Category Archives: Science ethics and communication

Methane narrative changes with less need for drastic reduction

[This article was published today (10 Sept 2018) at and is forthcoming in Farmers Weekly] The recent note on methane emissions  put out by Parliamentary Commissioner Simon Upton in late August, and underpinned by a contracted research report written by … Continue reading

Posted in Dairy, Meat Industry, Science ethics and communication | 4 Comments

MPI needs new thinking and more transparency

[This article is published at and is forthcoming at Farmers Weekly] The Ministry of Primary Industries (MPI) is desperately in need of both new thinking and more transparency. It has a culture and internal power relationships which align with … Continue reading

Posted in Agribusiness, Dairy, Mycoplasma bovis, Science ethics and communication | Leave a comment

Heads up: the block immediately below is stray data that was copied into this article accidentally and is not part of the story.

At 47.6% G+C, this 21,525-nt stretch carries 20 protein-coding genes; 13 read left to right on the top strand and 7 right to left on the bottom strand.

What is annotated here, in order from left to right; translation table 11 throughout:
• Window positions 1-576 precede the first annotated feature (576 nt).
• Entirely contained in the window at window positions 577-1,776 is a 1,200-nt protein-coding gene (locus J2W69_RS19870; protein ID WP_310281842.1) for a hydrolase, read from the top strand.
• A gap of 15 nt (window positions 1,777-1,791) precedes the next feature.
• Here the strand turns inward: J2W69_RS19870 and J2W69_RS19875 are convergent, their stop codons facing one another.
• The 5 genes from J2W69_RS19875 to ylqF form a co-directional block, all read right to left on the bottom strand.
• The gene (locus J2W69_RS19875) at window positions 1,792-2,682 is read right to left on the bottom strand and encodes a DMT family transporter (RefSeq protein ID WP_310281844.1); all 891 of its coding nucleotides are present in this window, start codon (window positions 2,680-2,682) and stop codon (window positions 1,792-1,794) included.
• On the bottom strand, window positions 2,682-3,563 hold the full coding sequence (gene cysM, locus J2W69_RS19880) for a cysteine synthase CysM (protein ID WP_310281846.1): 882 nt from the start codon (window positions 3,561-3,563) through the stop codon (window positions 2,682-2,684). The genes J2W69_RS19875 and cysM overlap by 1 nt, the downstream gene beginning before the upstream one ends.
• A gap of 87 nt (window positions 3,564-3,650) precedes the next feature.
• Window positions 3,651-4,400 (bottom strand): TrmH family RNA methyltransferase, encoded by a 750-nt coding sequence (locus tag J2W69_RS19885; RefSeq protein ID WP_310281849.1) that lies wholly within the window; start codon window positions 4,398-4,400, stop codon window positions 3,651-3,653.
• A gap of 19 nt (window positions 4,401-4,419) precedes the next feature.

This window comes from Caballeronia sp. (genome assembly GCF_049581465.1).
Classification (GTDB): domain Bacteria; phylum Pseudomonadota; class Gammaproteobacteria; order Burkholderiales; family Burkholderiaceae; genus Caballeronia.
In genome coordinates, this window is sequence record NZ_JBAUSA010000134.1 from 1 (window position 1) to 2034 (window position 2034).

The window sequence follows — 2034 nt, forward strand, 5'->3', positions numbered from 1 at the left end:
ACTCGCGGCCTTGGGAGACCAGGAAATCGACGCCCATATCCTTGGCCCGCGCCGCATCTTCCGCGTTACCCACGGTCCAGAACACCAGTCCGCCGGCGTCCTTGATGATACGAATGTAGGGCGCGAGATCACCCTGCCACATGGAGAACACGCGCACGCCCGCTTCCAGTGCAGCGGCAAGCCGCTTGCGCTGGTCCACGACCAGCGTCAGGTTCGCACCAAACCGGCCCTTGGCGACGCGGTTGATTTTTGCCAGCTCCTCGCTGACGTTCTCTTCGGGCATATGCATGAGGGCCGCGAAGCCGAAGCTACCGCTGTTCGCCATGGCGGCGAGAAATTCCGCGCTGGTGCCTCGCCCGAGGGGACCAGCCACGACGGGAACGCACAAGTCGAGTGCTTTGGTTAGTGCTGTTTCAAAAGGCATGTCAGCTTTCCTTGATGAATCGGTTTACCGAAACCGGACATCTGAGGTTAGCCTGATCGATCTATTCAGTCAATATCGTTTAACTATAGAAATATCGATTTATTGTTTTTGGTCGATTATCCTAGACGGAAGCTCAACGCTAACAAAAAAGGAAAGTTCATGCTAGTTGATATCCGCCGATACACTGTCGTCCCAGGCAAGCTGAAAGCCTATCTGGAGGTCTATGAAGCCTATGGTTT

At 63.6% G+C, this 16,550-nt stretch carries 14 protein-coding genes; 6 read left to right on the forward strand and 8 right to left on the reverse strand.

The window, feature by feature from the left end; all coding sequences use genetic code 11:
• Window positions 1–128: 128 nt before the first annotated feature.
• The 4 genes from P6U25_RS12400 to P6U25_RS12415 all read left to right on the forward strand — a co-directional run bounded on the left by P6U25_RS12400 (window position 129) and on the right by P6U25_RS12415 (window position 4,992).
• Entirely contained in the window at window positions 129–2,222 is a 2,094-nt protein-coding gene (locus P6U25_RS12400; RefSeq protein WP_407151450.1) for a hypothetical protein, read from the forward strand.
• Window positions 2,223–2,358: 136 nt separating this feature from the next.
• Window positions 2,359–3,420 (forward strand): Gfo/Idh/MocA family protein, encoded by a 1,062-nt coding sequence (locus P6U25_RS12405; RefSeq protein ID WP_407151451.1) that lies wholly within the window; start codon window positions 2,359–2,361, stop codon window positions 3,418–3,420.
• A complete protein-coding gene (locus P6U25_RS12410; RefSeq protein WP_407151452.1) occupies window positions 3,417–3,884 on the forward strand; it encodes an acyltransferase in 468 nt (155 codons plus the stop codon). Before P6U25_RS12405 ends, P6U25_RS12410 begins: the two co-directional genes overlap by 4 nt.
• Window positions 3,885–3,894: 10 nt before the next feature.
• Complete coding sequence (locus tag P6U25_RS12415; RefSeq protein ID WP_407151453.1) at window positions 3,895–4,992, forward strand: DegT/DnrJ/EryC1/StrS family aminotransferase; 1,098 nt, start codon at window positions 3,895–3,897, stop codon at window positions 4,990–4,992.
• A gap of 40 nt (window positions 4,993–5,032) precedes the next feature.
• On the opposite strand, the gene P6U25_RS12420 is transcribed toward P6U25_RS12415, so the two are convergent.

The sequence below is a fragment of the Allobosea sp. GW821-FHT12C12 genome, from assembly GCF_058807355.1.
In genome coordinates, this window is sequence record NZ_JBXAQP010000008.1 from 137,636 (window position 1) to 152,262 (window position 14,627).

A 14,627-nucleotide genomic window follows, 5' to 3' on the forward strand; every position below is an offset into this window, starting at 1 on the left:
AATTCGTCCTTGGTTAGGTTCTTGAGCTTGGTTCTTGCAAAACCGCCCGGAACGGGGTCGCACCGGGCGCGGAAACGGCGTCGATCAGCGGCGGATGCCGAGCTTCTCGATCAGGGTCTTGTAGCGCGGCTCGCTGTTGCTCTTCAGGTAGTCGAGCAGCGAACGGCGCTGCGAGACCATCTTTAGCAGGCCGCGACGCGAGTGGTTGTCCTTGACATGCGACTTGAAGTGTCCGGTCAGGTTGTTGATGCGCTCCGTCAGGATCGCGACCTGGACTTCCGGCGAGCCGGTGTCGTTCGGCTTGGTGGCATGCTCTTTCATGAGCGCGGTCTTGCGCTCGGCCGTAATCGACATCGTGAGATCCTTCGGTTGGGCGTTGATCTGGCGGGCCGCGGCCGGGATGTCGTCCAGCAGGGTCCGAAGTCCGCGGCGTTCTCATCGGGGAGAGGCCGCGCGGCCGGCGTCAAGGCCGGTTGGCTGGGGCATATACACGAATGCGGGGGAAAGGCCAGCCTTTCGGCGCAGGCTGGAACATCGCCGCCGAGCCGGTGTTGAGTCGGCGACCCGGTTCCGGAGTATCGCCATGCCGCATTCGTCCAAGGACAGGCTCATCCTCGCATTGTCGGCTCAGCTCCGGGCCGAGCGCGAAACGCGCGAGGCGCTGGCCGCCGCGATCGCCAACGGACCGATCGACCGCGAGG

Short and long-lived greenhouse gases need separate regulatory baskets

A key issue for New Zealand is how to meet the Paris commitments for greenhouse gas (GHG) emissions. Fundamental to any analysis is the different attributes of long-lived and short-lived gases.  In particular, how should methane be accounted for, and … Continue reading

Posted in Agribusiness, Dairy, Land and water, Science ethics and communication, Water | 8 Comments

In search of a rational debate about water

[This article was originally published by Ravensdown Fertiliser Co-operative in the Autumn 2018 issue of Ground Effect. ]  In recent years, the debates about water rights and water pollution in New Zealand have become increasingly torrid. Most New Zealanders have … Continue reading

Posted in Dairy, Education, Science ethics and communication, Water | 4 Comments

The challenges of disseminating A1 and A2 beta-casein research

Those of us involved with research relating to A1 and A2 beta-casein know all too well the challenges of publishing and disseminating that research.  Given the extent to which beta-casein research challenges established positions, some of which are held by … Continue reading

Posted in A1 and A2 milk, China, Science ethics and communication | 10 Comments